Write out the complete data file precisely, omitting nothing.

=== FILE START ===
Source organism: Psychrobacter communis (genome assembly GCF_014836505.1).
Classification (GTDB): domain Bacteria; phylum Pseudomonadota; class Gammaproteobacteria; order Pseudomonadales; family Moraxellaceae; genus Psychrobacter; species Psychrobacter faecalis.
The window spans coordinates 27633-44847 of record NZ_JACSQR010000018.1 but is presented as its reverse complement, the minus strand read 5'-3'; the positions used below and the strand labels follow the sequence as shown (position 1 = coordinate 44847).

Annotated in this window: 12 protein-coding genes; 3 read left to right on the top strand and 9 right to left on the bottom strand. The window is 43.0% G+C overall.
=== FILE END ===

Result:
Source organism: Psychrobacter communis (genome assembly GCF_014836505.1).
Classification (GTDB): domain Bacteria; phylum Pseudomonadota; class Gammaproteobacteria; order Pseudomonadales; family Moraxellaceae; genus Psychrobacter; species Psychrobacter faecalis.
The window spans coordinates 27633-44847 of record NZ_JACSQR010000018.1 but is presented as its reverse complement, the minus strand read 5'-3'; the positions used below and the strand labels follow the sequence as shown (position 1 = coordinate 44847).

Annotated in this window: 12 protein-coding genes; 3 read left to right on the top strand and 9 right to left on the bottom strand. The window is 43.0% G+C overall.